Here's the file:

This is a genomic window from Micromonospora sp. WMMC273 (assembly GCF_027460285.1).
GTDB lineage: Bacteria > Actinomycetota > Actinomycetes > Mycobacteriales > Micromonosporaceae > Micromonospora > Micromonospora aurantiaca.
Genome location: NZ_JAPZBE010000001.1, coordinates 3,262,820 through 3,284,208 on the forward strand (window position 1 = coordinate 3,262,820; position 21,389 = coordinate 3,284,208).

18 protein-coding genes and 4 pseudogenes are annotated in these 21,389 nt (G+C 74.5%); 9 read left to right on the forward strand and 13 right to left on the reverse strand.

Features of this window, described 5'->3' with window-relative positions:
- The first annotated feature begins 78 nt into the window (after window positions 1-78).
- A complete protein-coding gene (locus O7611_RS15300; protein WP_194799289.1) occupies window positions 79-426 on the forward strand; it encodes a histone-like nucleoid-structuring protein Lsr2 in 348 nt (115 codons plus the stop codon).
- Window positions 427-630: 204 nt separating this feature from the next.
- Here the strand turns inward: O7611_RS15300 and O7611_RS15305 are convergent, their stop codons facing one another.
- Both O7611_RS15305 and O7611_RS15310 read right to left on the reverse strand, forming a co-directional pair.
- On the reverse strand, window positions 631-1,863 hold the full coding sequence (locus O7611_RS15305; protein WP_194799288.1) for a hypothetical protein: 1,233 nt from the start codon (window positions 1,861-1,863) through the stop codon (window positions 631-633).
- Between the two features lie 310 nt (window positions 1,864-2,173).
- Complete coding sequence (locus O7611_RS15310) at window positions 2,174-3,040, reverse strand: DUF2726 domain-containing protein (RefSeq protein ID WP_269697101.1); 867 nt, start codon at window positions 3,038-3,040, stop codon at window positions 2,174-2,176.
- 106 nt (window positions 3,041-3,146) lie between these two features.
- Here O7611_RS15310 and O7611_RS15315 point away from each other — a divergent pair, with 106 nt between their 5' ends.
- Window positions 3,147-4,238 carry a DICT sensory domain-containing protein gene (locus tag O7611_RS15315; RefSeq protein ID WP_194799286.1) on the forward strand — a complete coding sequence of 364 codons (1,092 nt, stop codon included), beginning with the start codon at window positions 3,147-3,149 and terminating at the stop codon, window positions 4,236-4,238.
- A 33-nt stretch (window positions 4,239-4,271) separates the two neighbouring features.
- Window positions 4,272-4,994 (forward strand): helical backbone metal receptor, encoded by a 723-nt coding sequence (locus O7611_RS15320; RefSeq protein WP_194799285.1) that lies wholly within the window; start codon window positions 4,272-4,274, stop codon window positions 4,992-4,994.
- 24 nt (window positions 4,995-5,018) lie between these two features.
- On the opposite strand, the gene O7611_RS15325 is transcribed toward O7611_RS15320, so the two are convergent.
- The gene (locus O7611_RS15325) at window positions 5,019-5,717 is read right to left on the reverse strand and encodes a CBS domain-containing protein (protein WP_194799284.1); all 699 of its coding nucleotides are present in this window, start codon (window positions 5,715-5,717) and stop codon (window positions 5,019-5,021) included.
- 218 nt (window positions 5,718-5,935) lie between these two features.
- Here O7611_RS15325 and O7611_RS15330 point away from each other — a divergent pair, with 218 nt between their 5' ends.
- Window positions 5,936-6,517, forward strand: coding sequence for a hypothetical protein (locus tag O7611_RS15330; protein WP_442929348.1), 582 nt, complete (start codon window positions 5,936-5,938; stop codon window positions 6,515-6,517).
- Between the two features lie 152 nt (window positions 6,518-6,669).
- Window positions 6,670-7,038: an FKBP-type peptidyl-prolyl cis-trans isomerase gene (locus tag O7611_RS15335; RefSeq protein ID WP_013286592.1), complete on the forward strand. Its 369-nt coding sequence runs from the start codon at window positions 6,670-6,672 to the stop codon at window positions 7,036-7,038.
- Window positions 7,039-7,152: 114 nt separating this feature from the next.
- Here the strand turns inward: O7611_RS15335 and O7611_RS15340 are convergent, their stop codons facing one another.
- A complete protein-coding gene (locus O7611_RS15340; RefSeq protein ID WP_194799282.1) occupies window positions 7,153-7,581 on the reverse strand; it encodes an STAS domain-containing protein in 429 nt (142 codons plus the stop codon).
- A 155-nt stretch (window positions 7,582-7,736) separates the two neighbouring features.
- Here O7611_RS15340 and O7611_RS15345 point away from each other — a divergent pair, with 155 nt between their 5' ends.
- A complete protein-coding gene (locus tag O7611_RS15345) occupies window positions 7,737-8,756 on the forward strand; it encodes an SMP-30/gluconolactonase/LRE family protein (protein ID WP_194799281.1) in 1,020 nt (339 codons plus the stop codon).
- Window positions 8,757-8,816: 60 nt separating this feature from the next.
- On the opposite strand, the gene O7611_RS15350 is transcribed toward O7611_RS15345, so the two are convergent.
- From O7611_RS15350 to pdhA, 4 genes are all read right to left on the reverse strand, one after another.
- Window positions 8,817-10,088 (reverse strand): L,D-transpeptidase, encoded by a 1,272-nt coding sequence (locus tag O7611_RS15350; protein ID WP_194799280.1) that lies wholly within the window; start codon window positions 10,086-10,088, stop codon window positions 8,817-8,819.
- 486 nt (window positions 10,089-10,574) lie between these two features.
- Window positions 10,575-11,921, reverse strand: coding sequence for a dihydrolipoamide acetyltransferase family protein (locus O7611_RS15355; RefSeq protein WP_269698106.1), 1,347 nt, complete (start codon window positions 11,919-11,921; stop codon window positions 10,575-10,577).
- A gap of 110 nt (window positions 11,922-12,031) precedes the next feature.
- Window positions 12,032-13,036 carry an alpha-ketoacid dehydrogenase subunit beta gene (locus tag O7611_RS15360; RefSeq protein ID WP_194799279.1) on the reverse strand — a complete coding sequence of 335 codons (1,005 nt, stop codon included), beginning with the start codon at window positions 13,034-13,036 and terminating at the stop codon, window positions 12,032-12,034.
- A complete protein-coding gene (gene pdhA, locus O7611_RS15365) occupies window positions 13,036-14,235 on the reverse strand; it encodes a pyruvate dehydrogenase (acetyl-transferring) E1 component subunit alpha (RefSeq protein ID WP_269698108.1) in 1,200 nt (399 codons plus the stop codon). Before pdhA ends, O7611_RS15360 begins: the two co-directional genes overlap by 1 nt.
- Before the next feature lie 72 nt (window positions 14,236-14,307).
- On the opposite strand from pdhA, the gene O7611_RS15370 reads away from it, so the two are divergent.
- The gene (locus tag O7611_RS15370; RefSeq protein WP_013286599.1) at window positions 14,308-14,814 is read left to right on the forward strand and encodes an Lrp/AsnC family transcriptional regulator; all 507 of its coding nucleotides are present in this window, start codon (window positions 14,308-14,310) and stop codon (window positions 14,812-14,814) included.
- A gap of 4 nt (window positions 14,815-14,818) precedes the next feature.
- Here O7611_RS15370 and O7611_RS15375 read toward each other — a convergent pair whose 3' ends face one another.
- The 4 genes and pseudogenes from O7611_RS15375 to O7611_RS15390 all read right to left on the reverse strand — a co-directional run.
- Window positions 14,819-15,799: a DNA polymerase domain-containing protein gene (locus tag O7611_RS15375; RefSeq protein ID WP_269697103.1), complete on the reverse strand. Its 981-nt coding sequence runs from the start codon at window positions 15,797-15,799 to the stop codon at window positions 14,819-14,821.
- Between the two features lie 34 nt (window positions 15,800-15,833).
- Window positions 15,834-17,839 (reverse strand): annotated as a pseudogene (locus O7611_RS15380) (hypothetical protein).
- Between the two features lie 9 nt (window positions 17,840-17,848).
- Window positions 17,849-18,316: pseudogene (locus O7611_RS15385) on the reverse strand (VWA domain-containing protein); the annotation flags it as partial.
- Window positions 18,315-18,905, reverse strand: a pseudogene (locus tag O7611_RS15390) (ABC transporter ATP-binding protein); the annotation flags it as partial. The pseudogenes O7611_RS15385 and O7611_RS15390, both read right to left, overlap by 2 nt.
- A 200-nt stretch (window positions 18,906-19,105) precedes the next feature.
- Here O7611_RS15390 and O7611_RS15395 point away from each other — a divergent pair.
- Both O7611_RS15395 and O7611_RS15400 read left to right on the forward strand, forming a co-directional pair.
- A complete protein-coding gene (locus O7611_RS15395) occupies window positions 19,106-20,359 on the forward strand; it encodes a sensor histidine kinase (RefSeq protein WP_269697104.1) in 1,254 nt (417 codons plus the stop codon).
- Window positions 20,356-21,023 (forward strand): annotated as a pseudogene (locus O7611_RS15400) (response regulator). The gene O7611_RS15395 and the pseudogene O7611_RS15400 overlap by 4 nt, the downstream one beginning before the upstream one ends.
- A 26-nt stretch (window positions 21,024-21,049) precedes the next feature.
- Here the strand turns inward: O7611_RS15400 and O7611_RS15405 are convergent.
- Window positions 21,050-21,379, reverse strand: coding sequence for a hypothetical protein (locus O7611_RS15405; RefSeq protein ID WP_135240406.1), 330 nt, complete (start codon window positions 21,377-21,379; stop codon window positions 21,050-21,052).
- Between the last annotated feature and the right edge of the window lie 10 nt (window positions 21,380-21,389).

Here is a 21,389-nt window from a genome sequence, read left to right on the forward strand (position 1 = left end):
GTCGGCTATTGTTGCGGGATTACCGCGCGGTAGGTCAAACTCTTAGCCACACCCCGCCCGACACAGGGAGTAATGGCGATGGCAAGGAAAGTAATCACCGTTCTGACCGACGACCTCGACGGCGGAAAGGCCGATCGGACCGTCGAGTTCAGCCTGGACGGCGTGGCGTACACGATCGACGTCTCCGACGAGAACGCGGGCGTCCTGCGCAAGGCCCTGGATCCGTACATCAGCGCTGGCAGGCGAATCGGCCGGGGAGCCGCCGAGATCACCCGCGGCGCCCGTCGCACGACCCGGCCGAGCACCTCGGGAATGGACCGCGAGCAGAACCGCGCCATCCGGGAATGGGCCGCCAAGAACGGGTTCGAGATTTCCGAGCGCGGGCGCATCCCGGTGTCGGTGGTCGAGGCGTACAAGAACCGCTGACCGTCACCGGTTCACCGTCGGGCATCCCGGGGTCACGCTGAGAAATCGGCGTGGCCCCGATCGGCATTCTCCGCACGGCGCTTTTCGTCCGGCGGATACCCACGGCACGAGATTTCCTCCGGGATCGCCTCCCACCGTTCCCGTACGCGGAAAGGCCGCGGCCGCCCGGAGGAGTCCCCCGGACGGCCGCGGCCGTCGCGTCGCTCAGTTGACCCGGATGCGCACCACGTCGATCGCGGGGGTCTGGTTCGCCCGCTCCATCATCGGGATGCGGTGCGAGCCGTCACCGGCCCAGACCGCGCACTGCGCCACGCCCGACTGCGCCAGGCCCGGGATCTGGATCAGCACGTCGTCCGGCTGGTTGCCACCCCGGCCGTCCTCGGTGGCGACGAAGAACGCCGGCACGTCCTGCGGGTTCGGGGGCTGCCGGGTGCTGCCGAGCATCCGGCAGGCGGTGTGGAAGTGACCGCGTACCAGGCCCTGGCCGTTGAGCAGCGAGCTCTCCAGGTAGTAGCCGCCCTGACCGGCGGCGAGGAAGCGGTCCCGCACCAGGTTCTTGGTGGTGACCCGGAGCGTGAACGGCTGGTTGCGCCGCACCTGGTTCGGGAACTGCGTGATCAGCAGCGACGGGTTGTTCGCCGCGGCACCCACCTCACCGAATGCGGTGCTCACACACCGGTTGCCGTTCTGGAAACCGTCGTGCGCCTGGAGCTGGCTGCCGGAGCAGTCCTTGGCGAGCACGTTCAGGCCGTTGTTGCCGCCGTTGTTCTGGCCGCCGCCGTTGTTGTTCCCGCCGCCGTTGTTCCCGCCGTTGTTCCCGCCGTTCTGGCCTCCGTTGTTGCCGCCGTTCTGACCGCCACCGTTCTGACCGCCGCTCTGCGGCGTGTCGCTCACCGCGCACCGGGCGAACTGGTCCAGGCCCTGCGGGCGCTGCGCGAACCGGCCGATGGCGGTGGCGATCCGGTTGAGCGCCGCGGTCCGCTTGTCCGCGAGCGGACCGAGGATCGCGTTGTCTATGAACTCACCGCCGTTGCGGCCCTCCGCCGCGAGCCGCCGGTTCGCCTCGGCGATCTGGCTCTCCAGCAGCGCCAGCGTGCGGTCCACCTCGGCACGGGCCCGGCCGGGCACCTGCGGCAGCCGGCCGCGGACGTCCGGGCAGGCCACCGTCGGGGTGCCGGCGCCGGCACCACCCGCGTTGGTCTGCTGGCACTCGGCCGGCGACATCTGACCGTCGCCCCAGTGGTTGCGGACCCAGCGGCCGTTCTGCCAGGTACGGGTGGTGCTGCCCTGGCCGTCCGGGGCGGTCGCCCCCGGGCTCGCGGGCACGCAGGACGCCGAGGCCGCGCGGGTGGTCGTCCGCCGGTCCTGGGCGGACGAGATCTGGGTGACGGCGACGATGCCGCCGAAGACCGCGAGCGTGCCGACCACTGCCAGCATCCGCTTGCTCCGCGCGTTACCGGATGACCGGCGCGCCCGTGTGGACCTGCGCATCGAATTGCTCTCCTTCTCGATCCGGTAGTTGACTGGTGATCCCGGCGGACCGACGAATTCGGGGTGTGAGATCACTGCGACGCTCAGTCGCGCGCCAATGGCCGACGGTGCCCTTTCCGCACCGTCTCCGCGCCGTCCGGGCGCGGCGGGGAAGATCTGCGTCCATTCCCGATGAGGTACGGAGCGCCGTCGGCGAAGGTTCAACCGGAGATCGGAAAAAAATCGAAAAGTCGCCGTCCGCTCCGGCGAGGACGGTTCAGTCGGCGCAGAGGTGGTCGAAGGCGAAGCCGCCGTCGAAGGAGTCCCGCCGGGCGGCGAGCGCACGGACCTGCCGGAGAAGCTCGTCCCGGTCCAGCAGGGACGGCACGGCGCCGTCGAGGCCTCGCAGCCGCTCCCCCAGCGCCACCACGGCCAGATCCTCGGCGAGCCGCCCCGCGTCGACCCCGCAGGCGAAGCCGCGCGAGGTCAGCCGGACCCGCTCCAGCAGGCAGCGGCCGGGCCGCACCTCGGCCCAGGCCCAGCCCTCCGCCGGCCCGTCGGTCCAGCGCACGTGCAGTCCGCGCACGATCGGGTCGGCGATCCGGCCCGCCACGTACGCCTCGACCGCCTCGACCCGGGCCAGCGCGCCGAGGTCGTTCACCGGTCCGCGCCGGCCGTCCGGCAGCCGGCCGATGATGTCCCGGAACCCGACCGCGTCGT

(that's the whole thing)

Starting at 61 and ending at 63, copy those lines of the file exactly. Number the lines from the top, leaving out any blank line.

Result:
- Window positions 21,050-21,379, reverse strand: coding sequence for a hypothetical protein (locus O7611_RS15405; RefSeq protein ID WP_135240406.1), 330 nt, complete (start codon window positions 21,377-21,379; stop codon window positions 21,050-21,052).
- Between the last annotated feature and the right edge of the window lie 10 nt (window positions 21,380-21,389).

Here is a 21,389-nt window from a genome sequence, read left to right on the forward strand (position 1 = left end):